Worse, the global South has seen more debts. IMF loans amid the pandemic in more than 80 countries have been around USD 100 billion—with civil society organisations calling out that IMF has continued built-in austerity targets which restrict countries’ social service spending. Two-thirds of the World Bank’s USD 160-billion assistance promise would be concessional loans, which remain to be debts owed to the World Bank. In the end, elite-led states commonly pass the bill to the people and the future generations, which especially burden women, via regressive taxation.

IMF loans amid the pandemic in more than 80 countries have been around USD 100 billion—with civil society organisations calling out that IMF has continued built-in austerity targets which restrict countries’ social service spending. Two-thirds of the World Bank’s USD 160-billion assistance promise would be concessional loans, which remain to be debts owed to the World Bank. In the end, elite-led states commonly pass the bill to the people and the future generations, which especially burden women, via regressive taxation.

The IMF-World Bank proposals for a post-COVID economic “new normal” gears up for a “recovery” that means more of the old exploitative patterns. They are joining calls for more resilient, inclusive and sustainable recovery, but their agenda would be fuel for a broken engine—more accumulation of capital.The IMF, speaking at the business-led World Economic Forum (WEF), talks of a “need [for] a great reset,” which follows the WEF that explicitly calls for a “great reset for capitalism.” The private sector arm of the World Bank Group, the International Finance Corporation (IFC), has self-servingly insisted that the current private sector-first approach for development is supposedly more relevant than ever.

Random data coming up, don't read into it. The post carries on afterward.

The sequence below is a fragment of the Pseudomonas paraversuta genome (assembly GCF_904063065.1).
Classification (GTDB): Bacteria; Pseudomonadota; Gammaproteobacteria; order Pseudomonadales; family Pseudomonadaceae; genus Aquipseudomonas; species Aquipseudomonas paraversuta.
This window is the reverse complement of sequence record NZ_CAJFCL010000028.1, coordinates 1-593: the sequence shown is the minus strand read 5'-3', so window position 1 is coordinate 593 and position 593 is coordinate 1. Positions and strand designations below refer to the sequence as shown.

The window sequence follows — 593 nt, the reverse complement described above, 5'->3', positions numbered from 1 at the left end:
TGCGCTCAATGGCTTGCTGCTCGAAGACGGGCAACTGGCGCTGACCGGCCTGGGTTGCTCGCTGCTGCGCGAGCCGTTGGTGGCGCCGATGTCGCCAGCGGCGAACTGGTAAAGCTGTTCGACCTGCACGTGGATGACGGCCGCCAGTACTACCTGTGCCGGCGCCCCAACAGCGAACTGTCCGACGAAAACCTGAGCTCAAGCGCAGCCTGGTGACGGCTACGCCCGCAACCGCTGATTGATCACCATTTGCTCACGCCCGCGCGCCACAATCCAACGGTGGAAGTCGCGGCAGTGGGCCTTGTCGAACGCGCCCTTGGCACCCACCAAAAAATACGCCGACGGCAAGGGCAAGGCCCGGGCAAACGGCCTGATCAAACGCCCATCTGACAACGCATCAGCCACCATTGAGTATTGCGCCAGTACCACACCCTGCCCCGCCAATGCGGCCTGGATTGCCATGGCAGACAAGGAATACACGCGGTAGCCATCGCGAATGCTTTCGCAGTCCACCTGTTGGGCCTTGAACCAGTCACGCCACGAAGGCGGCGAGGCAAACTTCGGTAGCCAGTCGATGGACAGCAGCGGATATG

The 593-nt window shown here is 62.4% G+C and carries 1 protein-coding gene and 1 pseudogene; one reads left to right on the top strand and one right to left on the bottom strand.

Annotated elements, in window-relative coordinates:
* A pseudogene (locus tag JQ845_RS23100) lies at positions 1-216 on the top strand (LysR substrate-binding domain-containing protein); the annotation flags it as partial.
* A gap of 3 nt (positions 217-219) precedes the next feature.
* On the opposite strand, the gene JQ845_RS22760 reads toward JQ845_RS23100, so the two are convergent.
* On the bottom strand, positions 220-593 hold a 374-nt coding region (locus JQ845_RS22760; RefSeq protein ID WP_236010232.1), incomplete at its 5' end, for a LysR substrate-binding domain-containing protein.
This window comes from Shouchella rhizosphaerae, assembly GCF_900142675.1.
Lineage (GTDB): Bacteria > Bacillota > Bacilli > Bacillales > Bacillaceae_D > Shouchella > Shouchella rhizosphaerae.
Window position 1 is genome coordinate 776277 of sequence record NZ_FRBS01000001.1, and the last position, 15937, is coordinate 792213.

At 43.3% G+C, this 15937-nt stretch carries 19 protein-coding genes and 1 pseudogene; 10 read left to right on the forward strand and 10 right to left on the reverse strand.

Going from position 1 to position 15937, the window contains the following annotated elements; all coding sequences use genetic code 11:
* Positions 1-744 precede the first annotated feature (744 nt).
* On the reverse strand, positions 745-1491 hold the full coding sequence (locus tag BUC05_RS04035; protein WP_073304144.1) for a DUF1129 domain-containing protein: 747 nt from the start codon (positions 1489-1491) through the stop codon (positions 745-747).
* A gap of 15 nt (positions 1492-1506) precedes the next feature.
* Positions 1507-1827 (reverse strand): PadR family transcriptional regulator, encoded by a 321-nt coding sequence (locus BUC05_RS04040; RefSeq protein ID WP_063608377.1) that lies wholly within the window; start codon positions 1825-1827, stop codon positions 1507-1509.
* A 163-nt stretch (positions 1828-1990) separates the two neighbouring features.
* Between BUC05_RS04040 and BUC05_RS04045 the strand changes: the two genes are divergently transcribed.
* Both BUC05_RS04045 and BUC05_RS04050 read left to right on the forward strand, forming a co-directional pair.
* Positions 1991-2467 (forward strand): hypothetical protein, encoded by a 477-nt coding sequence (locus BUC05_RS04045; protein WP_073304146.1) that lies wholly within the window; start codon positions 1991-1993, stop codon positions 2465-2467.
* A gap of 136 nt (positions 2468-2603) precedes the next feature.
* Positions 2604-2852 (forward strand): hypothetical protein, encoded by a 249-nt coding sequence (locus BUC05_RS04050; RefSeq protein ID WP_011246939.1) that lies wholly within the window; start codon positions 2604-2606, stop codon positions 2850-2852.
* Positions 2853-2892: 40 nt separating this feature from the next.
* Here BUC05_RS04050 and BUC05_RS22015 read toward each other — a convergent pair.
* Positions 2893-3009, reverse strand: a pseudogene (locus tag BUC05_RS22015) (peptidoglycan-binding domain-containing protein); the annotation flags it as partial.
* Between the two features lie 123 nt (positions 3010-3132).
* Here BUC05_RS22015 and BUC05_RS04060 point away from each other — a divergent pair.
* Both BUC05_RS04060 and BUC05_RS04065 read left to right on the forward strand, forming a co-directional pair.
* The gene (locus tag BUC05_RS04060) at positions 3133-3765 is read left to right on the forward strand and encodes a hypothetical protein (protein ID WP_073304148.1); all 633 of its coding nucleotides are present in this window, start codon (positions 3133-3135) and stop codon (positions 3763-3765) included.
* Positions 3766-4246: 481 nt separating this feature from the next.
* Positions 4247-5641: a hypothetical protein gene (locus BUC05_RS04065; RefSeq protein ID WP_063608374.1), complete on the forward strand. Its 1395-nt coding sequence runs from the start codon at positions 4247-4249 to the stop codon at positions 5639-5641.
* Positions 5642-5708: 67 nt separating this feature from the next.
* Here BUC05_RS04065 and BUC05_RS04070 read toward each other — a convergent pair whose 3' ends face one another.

In the IMF-World Bank rhetoric for “recovery,” there is striking silence on the power of transnational corporations, big banks and finance, amid growing evidence of these as barriers to development. It frames the green agenda as a business opportunity, such as for “green” infrastructure as a market for corporate investment. They push for digitalization, but without addressing the corporate monopoly of technologies, or their use in TNC-led production networks that facilitate labour exploitation in the global South. They cry for more social protection but not as a right, instrumentalising social protection rather to drive labour productivity in contexts of economic “recovery.”